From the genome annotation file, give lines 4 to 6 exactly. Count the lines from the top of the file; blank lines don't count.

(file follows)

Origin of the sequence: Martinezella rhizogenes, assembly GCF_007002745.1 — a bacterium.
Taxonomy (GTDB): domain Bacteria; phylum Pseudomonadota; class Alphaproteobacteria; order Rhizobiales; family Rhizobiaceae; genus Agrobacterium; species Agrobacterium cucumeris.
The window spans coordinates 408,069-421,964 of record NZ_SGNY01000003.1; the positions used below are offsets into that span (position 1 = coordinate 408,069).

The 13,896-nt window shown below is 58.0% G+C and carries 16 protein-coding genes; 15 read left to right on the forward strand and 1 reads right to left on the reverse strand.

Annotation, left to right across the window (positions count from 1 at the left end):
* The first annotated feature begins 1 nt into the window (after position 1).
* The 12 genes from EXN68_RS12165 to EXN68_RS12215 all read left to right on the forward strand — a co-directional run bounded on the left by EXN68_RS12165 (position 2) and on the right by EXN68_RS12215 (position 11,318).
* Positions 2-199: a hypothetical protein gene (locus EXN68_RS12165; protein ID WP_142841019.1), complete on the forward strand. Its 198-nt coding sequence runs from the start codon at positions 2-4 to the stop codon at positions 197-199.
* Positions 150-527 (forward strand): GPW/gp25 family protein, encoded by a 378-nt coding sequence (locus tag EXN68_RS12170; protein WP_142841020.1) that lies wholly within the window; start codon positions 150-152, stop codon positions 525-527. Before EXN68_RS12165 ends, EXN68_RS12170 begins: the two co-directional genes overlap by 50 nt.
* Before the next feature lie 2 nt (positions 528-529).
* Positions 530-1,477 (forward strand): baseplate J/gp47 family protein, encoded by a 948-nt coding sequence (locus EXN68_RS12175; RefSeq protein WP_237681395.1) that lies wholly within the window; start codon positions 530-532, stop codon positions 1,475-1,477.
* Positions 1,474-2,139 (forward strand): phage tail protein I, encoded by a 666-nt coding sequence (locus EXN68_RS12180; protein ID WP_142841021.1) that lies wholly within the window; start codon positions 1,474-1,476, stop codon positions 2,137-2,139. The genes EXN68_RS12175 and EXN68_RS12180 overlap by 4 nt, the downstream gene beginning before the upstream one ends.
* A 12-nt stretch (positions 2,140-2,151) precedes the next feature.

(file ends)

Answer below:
The 13,896-nt window shown below is 58.0% G+C and carries 16 protein-coding genes; 15 read left to right on the forward strand and 1 reads right to left on the reverse strand.

Annotation, left to right across the window (positions count from 1 at the left end):
* The first annotated feature begins 1 nt into the window (after position 1).